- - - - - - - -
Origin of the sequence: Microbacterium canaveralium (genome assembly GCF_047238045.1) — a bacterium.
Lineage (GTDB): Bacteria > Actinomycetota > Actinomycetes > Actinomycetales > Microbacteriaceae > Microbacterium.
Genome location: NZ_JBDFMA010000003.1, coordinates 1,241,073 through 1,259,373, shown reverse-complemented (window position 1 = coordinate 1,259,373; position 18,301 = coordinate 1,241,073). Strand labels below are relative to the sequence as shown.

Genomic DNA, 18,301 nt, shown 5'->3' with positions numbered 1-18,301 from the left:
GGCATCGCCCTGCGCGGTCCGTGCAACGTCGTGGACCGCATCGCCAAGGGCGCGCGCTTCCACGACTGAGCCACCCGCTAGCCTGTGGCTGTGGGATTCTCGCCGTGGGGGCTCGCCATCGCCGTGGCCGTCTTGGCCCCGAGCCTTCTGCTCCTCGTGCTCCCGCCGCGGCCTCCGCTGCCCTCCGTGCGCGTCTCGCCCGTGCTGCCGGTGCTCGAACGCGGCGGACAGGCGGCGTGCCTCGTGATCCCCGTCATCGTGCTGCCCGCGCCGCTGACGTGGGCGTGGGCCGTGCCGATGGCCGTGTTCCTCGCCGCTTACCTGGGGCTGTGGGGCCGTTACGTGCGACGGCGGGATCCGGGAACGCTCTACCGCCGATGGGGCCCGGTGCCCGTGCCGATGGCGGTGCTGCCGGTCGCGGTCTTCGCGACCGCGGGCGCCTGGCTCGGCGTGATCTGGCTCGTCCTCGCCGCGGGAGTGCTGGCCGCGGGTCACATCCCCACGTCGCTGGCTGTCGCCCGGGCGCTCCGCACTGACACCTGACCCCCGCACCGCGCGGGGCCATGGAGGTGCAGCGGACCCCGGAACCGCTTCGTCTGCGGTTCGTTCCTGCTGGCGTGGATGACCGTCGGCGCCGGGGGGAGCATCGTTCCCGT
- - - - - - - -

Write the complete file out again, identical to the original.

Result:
Origin of the sequence: Microbacterium canaveralium (genome assembly GCF_047238045.1) — a bacterium.
Lineage (GTDB): Bacteria > Actinomycetota > Actinomycetes > Actinomycetales > Microbacteriaceae > Microbacterium.
Genome location: NZ_JBDFMA010000003.1, coordinates 1,241,073 through 1,259,373, shown reverse-complemented (window position 1 = coordinate 1,259,373; position 18,301 = coordinate 1,241,073). Strand labels below are relative to the sequence as shown.

Genomic DNA, 18,301 nt, shown 5'->3' with positions numbered 1-18,301 from the left:
GGCATCGCCCTGCGCGGTCCGTGCAACGTCGTGGACCGCATCGCCAAGGGCGCGCGCTTCCACGACTGAGCCACCCGCTAGCCTGTGGCTGTGGGATTCTCGCCGTGGGGGCTCGCCATCGCCGTGGCCGTCTTGGCCCCGAGCCTTCTGCTCCTCGTGCTCCCGCCGCGGCCTCCGCTGCCCTCCGTGCGCGTCTCGCCCGTGCTGCCGGTGCTCGAACGCGGCGGACAGGCGGCGTGCCTCGTGATCCCCGTCATCGTGCTGCCCGCGCCGCTGACGTGGGCGTGGGCCGTGCCGATGGCCGTGTTCCTCGCCGCTTACCTGGGGCTGTGGGGCCGTTACGTGCGACGGCGGGATCCGGGAACGCTCTACCGCCGATGGGGCCCGGTGCCCGTGCCGATGGCGGTGCTGCCGGTCGCGGTCTTCGCGACCGCGGGCGCCTGGCTCGGCGTGATCTGGCTCGTCCTCGCCGCGGGAGTGCTGGCCGCGGGTCACATCCCCACGTCGCTGGCTGTCGCCCGGGCGCTCCGCACTGACACCTGACCCCCGCACCGCGCGGGGCCATGGAGGTGCAGCGGACCCCGGAACCGCTTCGTCTGCGGTTCGTTCCTGCTGGCGTGGATGACCGTCGGCGCCGGGGGGAGCATCGTTCCCGT